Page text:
Companies typically plan and execute their advertising through five stages:
developing the budget, planning the advertising, copy development and approval, execution, and monitoring response
Media may be defined as those channels through which messages concerning a product or service are transmitted to targets. The following media are available to advertisers: newspapers, magazines, television, radio, outdoor advertising, transit advertising, direct mail, and the Internet.
Selection of an advertising medium is influenced by such factors as the product or service itself, the target market, the extent and type of distribution, the type of message to be communicated, the budget, and competitors’ advertising strategies. Except for the advertising perspectives employed by the competition, information on most of these factors is presumably available inside the company. It may be necessary to undertake a marketing research project to find out what sorts of advertising strategies competitors have used in the past and what might be expected of them in the future. In addition, selection of a medium also depends on the advertising objectives for the product/market
concerned. With this information in place, different methods may be used to select a medium.
Mention must be made here of an emerging medium, i.e., Internet advertising.
Online advertising is booming and had reached about $2 billion in 1998.8 Internet advertising offers a variety of advantages. It offers an exceptional ability to target specific customers. Besides, it blurs the division between content and advertising, which the traditional media regard as sacred. If the money is right, many online publishers are willing to strike whatever sort of partnerships an
advertiser might want.
However, ad rates on the Net are steep enough to justify the cost. Most advertisers pay at least as much to reach an Internet audience, typically $10 to $40 per 1000 viewers, as they would for TV or magazine ads.9 Further, the emotion-laden vignettes that work so well on TV simply don’t woo viewers in cyberspace.
Presently, most marketers see Internet advertising as little more than a complement to traditional media. Despite the above problems, Internet advertising will account for a growing proportion of overall advertising expenditure. As the technology improves, the impact of Internet advertising will increase and become easier to measure, and the gap between this new precise, interactive marketing capability and conventional “fuzzy” passive media will widen.
Advertising Objectives. To build a good advertising program, it is necessary first to pinpoint the objectives of the ad campaign. It would be wrong to assume that all advertising leads directly to sales. A sale is a multiphase phenomenon, and advertising can be used to transfer the customer from one phase to the next: from unawareness of a product or service, to awareness, to comprehension, to conviction, to action. Thus, the advertiser must specify at what stage or stages he or she wants advertising to work. The objectives of advertising may be defined by any one of the following approaches: inventory approach, hierarchy approach, or attitudinal approach. Inventory Approach. Anumber of scholars have articulated inventories of functions performed by advertising. The objectives of an ad campaign may be defined from an inventory based on a firm’s overall marketing perspective.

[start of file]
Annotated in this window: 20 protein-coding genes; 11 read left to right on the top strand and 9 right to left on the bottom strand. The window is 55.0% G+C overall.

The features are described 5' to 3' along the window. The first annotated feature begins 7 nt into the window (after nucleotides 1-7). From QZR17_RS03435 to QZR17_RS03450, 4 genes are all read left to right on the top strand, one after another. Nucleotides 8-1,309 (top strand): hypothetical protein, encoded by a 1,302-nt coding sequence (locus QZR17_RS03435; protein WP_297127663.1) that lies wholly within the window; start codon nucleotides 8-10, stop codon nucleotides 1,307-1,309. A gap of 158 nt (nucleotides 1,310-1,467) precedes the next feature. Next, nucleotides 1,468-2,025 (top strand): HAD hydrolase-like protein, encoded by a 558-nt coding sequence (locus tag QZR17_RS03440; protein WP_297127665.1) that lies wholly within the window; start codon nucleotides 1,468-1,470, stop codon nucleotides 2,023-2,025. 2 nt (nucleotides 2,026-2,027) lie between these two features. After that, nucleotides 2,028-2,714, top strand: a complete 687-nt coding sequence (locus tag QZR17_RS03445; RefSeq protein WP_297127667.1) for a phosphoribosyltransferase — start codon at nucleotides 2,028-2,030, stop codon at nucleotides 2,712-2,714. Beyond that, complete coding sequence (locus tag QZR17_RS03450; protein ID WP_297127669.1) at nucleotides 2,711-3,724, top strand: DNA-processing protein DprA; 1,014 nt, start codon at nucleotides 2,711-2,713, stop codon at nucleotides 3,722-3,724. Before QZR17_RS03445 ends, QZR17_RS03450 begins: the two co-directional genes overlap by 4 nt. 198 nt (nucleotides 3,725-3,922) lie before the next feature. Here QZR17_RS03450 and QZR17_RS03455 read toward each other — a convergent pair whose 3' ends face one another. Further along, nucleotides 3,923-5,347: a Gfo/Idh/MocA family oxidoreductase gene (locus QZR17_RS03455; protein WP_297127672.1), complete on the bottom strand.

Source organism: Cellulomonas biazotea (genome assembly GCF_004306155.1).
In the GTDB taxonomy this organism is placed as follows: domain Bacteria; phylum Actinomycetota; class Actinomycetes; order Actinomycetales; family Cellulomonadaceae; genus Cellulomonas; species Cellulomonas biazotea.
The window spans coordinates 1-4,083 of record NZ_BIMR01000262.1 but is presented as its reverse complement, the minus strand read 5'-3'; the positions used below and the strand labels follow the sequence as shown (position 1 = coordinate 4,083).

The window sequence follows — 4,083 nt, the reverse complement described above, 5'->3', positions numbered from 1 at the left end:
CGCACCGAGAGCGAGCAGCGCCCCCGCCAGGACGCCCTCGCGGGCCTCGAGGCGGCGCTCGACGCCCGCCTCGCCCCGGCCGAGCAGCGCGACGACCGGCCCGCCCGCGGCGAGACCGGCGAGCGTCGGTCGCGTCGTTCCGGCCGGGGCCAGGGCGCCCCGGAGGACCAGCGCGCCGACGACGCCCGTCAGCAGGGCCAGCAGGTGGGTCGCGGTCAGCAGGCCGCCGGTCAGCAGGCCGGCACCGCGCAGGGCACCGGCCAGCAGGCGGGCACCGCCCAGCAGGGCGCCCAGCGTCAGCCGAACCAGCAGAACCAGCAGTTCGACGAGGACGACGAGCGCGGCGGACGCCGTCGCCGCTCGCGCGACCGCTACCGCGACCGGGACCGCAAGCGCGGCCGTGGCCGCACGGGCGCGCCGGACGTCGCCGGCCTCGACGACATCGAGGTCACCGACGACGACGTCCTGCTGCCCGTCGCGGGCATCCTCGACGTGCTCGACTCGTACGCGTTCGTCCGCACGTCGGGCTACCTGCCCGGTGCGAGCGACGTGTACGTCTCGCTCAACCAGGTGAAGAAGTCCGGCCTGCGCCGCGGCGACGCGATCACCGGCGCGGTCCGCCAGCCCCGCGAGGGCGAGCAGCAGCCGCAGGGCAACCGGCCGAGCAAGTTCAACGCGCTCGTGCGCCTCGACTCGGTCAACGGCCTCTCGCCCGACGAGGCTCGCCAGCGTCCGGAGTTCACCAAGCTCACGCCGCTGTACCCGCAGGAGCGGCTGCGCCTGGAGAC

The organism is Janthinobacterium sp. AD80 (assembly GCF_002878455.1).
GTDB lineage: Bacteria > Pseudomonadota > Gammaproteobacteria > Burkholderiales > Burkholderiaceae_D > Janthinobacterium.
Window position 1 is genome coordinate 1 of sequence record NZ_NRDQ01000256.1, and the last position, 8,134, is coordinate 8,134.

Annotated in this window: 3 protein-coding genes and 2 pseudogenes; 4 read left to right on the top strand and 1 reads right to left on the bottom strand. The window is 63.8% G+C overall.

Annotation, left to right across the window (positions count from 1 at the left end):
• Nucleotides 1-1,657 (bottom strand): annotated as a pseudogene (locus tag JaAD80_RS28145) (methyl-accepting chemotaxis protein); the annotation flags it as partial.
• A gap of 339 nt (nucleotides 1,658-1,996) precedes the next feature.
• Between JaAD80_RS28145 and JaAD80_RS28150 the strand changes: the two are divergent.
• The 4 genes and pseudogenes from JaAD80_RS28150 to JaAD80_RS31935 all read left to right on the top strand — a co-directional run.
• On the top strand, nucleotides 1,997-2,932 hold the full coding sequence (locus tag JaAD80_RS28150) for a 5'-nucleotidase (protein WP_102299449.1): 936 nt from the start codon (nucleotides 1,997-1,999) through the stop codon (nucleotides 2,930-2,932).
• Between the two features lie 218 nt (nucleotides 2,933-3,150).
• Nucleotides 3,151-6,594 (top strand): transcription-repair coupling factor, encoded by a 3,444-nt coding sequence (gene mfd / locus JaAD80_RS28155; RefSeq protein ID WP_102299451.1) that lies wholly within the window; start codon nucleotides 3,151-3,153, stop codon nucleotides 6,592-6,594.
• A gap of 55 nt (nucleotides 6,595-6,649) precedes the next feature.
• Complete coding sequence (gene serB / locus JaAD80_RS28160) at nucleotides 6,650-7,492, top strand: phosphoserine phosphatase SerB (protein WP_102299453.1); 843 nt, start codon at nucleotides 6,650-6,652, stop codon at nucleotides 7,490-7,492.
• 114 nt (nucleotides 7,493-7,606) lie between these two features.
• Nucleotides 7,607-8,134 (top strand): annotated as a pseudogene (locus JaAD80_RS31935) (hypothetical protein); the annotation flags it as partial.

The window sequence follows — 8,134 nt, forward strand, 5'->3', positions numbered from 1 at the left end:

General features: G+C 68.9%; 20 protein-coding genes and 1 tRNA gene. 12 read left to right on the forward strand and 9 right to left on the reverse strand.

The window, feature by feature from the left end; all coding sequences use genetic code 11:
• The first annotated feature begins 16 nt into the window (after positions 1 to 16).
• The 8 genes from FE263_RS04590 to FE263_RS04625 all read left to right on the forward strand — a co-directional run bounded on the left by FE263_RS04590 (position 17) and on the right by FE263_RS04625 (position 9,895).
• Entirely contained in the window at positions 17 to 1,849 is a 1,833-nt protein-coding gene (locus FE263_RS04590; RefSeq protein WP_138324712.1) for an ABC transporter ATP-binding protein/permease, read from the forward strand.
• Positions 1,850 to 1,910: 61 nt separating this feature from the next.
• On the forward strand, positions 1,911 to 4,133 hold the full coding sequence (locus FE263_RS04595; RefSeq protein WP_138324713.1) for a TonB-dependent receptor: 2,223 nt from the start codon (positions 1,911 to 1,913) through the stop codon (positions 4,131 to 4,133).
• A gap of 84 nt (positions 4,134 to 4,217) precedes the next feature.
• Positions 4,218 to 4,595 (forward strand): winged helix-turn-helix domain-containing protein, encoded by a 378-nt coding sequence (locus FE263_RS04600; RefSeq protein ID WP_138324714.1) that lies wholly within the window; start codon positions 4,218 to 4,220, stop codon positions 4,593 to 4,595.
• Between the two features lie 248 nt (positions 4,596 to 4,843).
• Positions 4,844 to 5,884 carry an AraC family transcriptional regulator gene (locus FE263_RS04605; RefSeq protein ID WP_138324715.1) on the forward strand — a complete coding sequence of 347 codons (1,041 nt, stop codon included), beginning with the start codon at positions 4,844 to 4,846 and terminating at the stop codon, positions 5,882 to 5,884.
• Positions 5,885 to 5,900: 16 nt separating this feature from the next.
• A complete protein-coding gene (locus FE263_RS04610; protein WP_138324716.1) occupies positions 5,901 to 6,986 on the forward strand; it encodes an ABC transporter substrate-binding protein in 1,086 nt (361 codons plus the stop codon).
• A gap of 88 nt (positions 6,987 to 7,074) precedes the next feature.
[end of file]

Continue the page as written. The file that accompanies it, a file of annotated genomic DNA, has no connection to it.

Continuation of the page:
The inventory approach is helpful in highlighting the fact that different objectives can be emphasized in advertising and that these objectives cannot be selected without reference to the overall marketing plan. Thus, this approach helps the advertiser avoid operating in a vacuum. However, inherent in this approach is the danger that the decision maker may choose nonfeasible and conflicting objectives if everything listed in an inventory seems worth pursuing.
Hierarchy Approach. Following this approach, the objectives of advertising should be stated in an action-oriented psychological form. Thus, the objectives of advertising may be defined as (a) gaining customers’ initial attention, perception, continued favorable attention, and interest; or (b) affecting customers’ comprehension, feeling, emotion, motivation, belief, intentions, decision, imagery, association, recall, and recognition. The thesis behind this approach is that customers move from one psychological state to another before actually buying a product.
Thus, the purpose of advertising should be to move customers from state to state and ultimately toward purchasing the product. Although it makes sense to define the purpose of an individual ad in hierarchical terms, it may be difficult to relate the purpose so defined to marketing goals. Besides, measurement of psychological states that form the basis of this approach is difficult and subjective compared to the measurement of goals such as market share.
Attitudinal Approach. According to this approach, advertising is instrumental in producing changes in attitudes; therefore, advertising goals should be defined to influence attitudinal structures.
The attitudinal approach is an improvement over the hierarchical approach because it attempts to relate advertising objectives to product/market objectives.
This approach indicates not only the functions advertising performs, it also targets the specific results it can achieve.
Advertising objectives should be defined by a person completely familiar with all product/market perspectives. A good definition of objectives aids in the writing of appropriate ad copy and in selecting the right media. It should be recognized that different ad campaigns for the same product can have varied objectives. But all ad campaigns should be complementary to each other to maximize total advertising impact.